I often quote folks that have done CAS and/or written about it in that "its a MISSION not an aircraft". With CAS you have different sub-sets, different requirements and different scenarios you find yourself in.
Some of them are -
* You need to get to the troops on the ground fast - so moderate-long distances but a lack of time : Here the A-10 is indeed inferior to any aircraft that can get to the area using a supersonic dash.
* CAS when the enemy's air-defenses have not been severely degraded: Threats can come from the air, from the ground in the form of fighters, SAM's, EA/EW disruption, and MANPADS and AAA. Here you need an aircraft that can either simultaneously deal with these threats and still provide support, or you need a very large package that opens the air-space up for a dedicated CAS aircraft to do what it has to do. Either way, you'll end up with situations where you don't have enough EA/EW assets to help escort your slow, low flying CAS aircraft, or you won't be able to position enough ARM's over kill boxes to take out pop out emitters. In this case, a self escorting, survivable aircraft definitly scores much more than the A-10 or a similar aircraft.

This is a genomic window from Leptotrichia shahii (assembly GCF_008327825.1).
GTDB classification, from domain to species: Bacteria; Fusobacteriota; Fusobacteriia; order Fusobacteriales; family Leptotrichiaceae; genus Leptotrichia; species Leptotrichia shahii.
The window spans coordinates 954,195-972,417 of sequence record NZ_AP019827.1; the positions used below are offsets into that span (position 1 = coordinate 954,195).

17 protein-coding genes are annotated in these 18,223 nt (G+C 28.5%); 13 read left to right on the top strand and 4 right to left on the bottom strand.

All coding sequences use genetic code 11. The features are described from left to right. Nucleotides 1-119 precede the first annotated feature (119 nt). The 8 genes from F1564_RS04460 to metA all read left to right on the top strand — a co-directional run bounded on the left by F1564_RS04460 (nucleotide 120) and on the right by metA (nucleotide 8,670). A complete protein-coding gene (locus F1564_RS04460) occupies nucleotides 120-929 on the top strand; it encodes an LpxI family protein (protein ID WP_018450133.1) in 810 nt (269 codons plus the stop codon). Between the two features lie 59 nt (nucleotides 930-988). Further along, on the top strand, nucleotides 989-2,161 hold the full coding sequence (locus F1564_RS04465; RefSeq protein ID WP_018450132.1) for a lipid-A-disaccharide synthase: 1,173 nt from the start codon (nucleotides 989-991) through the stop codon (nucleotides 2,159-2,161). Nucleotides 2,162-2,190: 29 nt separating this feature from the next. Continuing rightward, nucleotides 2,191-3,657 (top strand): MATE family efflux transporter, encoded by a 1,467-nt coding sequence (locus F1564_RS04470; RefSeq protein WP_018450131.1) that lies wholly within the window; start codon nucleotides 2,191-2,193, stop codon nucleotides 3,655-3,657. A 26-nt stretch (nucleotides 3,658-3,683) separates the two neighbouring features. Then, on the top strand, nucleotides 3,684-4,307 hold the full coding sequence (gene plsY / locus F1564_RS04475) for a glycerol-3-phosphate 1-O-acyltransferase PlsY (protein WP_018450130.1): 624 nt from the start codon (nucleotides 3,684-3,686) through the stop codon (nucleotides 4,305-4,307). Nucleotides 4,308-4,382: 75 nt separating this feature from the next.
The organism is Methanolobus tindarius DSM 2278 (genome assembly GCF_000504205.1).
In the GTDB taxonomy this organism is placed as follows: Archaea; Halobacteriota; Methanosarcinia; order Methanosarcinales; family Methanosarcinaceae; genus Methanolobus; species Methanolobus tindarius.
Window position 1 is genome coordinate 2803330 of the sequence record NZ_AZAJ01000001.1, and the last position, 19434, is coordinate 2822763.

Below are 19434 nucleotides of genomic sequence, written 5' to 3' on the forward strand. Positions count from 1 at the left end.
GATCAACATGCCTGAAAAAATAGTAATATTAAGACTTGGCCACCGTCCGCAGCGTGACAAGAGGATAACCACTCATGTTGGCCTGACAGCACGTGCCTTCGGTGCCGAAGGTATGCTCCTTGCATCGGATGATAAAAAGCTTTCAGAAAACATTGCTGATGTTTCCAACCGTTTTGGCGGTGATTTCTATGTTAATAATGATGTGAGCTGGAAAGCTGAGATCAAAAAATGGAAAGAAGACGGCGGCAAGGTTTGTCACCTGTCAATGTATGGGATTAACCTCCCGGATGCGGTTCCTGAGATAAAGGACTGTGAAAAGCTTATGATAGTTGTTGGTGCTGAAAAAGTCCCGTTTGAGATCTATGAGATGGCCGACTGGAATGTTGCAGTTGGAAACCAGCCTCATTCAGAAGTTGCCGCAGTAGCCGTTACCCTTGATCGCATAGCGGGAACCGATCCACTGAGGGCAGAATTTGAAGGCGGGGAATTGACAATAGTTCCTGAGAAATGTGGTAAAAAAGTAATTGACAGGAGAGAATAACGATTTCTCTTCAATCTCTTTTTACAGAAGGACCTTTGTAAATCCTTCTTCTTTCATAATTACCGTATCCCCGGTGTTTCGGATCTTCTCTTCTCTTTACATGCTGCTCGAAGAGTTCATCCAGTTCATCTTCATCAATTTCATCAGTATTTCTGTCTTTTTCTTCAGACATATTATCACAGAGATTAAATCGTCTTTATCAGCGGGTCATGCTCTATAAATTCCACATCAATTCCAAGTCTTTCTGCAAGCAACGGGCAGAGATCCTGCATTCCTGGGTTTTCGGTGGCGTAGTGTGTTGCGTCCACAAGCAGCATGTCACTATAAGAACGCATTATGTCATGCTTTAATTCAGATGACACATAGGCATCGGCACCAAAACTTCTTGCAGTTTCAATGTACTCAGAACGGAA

The A-10 will still do the mission if called to, but you build your force structure, doctrine and training around what is required to accomplish objectives with high degree of probability and frankly there is little guarantee that an A-10 irrespective of what the attrition rate is, can provide adequate close air support when the threat to it from the air, from the ground and from non kinetic sources is still high. If your probability of mission success is low, it really hurts the overall close air support mission and then forces your grunts to make other arrangements. Simply put, if air-support is unlikely to show up in the form of an A-10 for example launching a bomb or a missile, the infantry for example has to find other ways to obtaining that kinetic effect. There are options for example for lobbing an SDB from the ground if one can't be put up from the air, but you have to invest in that and hope that it is available as required:https://www.youtube.com/watch?v=kkkfE5yHejc